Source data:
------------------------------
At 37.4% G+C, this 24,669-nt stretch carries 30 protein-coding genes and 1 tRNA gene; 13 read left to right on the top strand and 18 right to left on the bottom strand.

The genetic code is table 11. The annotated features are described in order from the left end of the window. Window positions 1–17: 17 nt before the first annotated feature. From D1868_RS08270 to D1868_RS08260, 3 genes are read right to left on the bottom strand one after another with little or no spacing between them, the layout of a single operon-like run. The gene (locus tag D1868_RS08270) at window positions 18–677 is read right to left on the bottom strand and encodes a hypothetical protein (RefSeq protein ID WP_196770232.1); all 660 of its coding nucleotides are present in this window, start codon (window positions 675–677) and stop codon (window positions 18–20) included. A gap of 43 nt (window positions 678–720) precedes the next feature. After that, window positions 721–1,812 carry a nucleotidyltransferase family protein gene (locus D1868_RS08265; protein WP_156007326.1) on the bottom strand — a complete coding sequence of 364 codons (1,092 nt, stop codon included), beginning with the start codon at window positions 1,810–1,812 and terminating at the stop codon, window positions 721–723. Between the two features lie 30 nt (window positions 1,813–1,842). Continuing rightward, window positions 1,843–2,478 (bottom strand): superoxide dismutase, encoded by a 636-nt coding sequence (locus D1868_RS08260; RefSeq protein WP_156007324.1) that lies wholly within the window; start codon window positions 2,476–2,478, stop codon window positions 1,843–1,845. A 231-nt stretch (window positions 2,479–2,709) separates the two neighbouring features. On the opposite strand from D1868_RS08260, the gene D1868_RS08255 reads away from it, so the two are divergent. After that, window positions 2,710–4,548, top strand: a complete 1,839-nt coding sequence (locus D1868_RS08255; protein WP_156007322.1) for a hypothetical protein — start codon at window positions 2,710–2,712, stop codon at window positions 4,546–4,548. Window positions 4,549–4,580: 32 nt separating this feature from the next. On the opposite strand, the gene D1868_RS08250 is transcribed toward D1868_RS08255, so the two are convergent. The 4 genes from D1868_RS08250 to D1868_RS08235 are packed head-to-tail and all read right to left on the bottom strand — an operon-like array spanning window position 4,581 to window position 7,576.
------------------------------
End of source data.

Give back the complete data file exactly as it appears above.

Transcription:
At 37.4% G+C, this 24,669-nt stretch carries 30 protein-coding genes and 1 tRNA gene; 13 read left to right on the top strand and 18 right to left on the bottom strand.

The genetic code is table 11. The annotated features are described in order from the left end of the window. Window positions 1–17: 17 nt before the first annotated feature. From D1868_RS08270 to D1868_RS08260, 3 genes are read right to left on the bottom strand one after another with little or no spacing between them, the layout of a single operon-like run. The gene (locus tag D1868_RS08270) at window positions 18–677 is read right to left on the bottom strand and encodes a hypothetical protein (RefSeq protein ID WP_196770232.1); all 660 of its coding nucleotides are present in this window, start codon (window positions 675–677) and stop codon (window positions 18–20) included. A gap of 43 nt (window positions 678–720) precedes the next feature. After that, window positions 721–1,812 carry a nucleotidyltransferase family protein gene (locus D1868_RS08265; protein WP_156007326.1) on the bottom strand — a complete coding sequence of 364 codons (1,092 nt, stop codon included), beginning with the start codon at window positions 1,810–1,812 and terminating at the stop codon, window positions 721–723. Between the two features lie 30 nt (window positions 1,813–1,842). Continuing rightward, window positions 1,843–2,478 (bottom strand): superoxide dismutase, encoded by a 636-nt coding sequence (locus D1868_RS08260; RefSeq protein WP_156007324.1) that lies wholly within the window; start codon window positions 2,476–2,478, stop codon window positions 1,843–1,845. A 231-nt stretch (window positions 2,479–2,709) separates the two neighbouring features. On the opposite strand from D1868_RS08260, the gene D1868_RS08255 reads away from it, so the two are divergent. After that, window positions 2,710–4,548, top strand: a complete 1,839-nt coding sequence (locus D1868_RS08255; protein WP_156007322.1) for a hypothetical protein — start codon at window positions 2,710–2,712, stop codon at window positions 4,546–4,548. Window positions 4,549–4,580: 32 nt separating this feature from the next. On the opposite strand, the gene D1868_RS08250 is transcribed toward D1868_RS08255, so the two are convergent. The 4 genes from D1868_RS08250 to D1868_RS08235 are packed head-to-tail and all read right to left on the bottom strand — an operon-like array spanning window position 4,581 to window position 7,576.